Nick Gough was positive - to start with: 'I like a page that shows a thinly disguised bias to all things Macintosh - or at least away from world-conquering PC-ism.
'David Hewson says all the right things (18 March) about PowerMac until he gets to Minesweeper. Who needs Windows. I get regular fixes for computerised battleships courtesy of Mines, a freeware game.'
A protest came from Dr Ian Trimble (trims@sherwood. demon. co. uk). 'I read your article on the PowerMac with a sense of deja vu. A desktop Risc computer with a user friendly graphical user interface which can run Dos in emulation faster than a PC? Acorn achieved this in 1988 when it launched the Archimedes series of computers. With a true multitasking and stable GUI which at least matches the Mac's System 7 for useability and with compact, efficient, software which is reasonably priced, Acorn machines are supremely productive.
'I can understand the dominance of PCs and Macs on your computer pages given their market position, but I am saddened by the way you have virtually ignored Acorn - the only non-American computer platform on the market.'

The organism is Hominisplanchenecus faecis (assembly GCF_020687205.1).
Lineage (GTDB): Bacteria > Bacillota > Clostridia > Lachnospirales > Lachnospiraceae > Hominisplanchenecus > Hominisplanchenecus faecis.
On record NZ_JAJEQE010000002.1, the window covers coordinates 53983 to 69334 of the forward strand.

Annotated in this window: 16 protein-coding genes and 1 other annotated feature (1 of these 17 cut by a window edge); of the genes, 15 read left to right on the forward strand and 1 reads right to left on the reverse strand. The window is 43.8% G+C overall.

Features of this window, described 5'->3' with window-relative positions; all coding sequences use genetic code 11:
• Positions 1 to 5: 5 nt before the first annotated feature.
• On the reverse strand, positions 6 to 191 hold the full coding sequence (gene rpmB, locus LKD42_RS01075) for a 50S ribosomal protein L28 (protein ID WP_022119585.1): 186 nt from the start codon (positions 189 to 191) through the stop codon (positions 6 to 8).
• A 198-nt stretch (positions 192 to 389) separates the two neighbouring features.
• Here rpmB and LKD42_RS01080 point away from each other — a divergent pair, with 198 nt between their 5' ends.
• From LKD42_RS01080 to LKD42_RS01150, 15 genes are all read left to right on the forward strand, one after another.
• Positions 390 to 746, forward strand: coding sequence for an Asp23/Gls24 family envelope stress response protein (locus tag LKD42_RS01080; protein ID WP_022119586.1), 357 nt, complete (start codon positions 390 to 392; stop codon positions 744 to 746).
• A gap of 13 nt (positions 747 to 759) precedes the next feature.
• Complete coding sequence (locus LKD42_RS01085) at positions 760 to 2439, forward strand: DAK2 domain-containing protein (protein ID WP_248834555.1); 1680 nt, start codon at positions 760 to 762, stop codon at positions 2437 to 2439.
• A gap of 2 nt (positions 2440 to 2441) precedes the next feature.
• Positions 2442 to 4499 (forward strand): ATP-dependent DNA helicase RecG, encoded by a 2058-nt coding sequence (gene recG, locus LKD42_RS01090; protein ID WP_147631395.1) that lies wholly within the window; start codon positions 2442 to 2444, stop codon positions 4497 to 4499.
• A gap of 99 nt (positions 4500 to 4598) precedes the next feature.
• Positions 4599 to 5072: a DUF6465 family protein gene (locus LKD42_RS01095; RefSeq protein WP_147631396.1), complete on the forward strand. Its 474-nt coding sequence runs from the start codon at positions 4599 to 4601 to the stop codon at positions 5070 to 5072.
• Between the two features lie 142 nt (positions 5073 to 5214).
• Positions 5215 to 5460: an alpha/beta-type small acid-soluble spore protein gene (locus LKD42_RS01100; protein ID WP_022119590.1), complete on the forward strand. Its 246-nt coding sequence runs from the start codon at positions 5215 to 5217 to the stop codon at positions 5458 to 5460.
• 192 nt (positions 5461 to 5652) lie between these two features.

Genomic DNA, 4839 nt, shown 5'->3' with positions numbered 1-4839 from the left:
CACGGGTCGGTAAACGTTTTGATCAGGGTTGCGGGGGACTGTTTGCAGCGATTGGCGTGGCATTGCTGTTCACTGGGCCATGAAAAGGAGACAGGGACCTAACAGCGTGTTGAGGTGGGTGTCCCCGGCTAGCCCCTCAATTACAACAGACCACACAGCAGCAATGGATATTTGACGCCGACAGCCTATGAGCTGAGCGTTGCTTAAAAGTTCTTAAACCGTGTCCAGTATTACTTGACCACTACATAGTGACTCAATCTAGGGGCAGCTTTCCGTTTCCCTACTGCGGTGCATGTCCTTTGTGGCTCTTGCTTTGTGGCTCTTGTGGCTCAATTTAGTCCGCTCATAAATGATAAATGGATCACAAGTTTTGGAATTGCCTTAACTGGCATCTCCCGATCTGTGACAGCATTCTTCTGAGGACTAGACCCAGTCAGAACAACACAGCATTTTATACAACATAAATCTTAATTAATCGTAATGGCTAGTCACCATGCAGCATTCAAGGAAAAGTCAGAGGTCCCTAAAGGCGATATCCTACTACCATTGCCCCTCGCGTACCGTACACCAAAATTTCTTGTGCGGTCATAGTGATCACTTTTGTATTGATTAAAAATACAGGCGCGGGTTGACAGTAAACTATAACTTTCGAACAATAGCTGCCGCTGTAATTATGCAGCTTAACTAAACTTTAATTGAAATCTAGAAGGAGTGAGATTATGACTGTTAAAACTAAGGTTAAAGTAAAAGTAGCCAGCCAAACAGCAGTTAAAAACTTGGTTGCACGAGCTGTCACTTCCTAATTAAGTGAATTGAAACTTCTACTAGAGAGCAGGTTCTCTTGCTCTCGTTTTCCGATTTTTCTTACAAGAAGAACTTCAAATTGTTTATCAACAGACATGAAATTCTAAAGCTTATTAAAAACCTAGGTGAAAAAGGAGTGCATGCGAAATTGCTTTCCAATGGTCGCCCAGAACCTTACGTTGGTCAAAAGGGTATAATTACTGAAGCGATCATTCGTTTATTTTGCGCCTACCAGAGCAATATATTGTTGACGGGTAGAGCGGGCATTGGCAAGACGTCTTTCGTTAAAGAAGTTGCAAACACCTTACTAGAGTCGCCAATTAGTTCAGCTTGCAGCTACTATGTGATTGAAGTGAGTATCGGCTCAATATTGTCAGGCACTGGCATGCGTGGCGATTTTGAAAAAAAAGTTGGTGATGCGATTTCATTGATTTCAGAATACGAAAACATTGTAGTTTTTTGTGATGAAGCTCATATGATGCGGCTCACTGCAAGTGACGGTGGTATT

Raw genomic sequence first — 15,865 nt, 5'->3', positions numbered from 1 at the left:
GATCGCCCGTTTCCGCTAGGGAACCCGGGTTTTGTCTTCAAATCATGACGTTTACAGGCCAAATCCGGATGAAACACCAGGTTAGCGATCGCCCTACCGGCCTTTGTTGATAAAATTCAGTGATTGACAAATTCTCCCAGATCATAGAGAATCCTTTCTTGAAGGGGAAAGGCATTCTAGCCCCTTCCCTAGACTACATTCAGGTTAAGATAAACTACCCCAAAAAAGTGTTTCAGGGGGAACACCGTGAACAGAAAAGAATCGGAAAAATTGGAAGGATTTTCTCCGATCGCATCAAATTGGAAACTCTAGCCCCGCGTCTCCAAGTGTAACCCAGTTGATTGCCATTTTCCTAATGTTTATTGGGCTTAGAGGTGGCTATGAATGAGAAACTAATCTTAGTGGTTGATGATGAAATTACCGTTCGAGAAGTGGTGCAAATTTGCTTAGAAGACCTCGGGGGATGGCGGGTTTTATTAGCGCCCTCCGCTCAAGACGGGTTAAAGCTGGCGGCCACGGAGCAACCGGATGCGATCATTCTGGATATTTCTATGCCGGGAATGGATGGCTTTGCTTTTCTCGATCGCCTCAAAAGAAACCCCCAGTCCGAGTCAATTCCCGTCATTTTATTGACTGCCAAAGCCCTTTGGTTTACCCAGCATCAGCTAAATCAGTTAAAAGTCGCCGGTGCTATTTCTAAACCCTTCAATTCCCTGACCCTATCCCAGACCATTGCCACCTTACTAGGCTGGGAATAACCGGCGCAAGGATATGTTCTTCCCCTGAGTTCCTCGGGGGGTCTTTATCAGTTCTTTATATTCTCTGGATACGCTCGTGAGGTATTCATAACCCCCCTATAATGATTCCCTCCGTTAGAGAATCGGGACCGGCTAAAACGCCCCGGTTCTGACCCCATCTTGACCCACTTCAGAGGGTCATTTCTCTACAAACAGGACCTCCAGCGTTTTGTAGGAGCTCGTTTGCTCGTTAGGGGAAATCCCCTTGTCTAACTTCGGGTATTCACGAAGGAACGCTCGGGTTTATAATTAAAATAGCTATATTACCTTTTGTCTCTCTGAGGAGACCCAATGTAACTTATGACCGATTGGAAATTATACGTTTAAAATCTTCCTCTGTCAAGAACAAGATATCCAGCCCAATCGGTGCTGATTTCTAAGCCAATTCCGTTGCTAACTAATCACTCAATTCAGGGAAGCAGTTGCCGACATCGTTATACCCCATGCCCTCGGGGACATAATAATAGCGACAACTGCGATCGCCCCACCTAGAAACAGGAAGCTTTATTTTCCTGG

A similar patriotic note was struck by Chris Cowpe, of Fairlie, Ayrshire: 'Congratulations on your first year of extending news of the electronic revolution to your readers. It is one of the features which keeps us loyal to the 'Indy'. This message is sent via Compuserve direct from a Psion 3a - British technology which leads the world.'
Roger Houghton's main criticism was 'the almost total neglect of the machine most likely to be found in the homes of readers of the Independent, namely the Commodore Amiga'.
He went on: 'While the review of pounds 300 software packages and pounds 1,000-plus machines may appeal to a limited number of readers, predominantly business users, I think you are neglecting a majority who would benefit from advice on making better use of the computer they have, be it Amiga, Amstrad PCW or Acorn.'
Finally, Harvey Rose of Chiswick, West London, spoke up for a forgotten minority: 'What I would like to see is information for the computer illiterate over-45s. Surely it must be in somebody's interest to cultivate this market.'
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